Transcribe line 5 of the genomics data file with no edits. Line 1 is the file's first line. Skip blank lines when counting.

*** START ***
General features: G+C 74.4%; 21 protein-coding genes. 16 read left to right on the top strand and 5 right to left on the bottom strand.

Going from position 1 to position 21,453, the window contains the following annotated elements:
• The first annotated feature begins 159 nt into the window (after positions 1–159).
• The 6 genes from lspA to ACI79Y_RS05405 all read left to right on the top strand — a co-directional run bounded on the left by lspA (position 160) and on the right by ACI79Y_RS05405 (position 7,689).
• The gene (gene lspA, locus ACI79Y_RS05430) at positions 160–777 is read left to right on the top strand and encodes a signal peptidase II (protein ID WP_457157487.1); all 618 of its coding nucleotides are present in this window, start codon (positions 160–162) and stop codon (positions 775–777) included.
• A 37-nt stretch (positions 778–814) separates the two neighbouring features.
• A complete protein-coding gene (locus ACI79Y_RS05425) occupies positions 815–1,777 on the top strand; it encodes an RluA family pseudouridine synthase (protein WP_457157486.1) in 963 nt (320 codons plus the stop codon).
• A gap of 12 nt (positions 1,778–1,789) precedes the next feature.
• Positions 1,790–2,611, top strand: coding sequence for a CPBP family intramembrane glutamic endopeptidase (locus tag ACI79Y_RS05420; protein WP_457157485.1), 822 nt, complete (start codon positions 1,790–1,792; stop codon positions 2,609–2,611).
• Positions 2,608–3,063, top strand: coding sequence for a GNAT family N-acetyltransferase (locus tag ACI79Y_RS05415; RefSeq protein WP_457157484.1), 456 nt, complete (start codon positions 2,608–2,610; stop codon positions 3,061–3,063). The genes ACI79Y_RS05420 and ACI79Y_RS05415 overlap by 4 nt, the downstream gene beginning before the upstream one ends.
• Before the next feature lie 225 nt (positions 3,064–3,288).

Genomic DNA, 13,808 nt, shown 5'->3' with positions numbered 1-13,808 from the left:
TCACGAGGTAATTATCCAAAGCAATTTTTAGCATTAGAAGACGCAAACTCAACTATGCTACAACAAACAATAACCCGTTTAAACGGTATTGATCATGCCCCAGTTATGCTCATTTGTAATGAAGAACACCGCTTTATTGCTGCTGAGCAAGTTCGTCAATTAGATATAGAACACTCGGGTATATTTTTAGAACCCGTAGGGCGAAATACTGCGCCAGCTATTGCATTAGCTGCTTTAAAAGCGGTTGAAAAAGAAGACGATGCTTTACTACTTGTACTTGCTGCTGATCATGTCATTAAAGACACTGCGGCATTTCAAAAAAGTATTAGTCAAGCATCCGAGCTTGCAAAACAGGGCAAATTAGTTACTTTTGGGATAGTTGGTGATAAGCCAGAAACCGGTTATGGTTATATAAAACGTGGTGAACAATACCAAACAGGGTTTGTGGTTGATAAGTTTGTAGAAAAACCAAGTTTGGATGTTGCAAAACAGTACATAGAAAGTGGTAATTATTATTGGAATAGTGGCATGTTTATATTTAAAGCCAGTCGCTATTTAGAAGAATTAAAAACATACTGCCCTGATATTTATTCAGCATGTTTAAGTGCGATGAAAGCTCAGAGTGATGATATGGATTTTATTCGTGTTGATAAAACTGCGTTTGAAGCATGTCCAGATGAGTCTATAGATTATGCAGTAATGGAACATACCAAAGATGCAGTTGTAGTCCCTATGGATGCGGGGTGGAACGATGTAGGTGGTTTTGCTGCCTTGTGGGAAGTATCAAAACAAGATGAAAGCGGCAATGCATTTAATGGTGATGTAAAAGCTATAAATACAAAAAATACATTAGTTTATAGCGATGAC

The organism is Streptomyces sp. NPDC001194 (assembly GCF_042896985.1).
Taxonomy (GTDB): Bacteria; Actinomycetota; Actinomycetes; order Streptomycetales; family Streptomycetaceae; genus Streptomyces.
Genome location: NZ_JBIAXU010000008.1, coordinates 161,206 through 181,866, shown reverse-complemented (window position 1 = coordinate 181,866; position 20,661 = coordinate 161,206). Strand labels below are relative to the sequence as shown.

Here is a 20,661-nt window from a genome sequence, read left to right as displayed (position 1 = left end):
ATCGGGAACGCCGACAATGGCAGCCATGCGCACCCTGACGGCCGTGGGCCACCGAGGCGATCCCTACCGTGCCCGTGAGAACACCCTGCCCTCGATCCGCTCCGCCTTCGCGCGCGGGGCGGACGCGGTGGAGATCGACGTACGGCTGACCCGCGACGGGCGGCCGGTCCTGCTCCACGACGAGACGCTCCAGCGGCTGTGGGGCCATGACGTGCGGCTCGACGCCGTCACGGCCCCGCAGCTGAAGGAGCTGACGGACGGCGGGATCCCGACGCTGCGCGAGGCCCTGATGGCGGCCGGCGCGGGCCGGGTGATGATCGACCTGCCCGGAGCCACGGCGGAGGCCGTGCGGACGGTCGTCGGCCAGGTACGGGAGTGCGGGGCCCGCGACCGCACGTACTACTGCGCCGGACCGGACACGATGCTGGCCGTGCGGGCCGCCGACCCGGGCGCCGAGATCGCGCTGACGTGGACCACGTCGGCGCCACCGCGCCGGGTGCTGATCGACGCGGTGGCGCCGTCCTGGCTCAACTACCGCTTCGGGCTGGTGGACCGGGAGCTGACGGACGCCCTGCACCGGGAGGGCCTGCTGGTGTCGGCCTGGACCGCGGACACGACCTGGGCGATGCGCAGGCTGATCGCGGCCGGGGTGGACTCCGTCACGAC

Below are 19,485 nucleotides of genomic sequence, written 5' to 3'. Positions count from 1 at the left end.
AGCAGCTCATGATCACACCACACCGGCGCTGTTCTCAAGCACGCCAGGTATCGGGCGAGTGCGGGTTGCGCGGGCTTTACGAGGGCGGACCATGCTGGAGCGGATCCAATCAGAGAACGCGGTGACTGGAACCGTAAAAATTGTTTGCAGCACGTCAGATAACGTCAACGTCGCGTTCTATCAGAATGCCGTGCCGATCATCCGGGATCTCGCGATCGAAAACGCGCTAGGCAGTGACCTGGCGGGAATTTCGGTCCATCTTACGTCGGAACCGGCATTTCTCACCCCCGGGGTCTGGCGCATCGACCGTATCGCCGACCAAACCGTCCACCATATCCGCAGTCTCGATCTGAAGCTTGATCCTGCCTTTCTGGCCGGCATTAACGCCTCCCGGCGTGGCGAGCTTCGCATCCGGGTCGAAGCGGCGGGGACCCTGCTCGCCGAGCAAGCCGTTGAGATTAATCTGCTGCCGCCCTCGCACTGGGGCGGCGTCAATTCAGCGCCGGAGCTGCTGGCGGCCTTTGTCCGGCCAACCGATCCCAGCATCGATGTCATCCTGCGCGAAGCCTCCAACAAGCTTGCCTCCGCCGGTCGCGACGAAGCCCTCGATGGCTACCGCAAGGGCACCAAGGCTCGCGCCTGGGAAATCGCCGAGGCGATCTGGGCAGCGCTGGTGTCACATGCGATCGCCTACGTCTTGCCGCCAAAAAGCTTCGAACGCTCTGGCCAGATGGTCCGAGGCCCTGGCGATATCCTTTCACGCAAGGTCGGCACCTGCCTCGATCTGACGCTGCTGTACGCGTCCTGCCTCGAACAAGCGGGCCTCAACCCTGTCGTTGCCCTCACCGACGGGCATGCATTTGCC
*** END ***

• The gene (gene lspA, locus ACI79Y_RS05430) at positions 160–777 is read left to right on the top strand and encodes a signal peptidase II (protein ID WP_457157487.1); all 618 of its coding nucleotides are present in this window, start codon (positions 160–162) and stop codon (positions 775–777) included.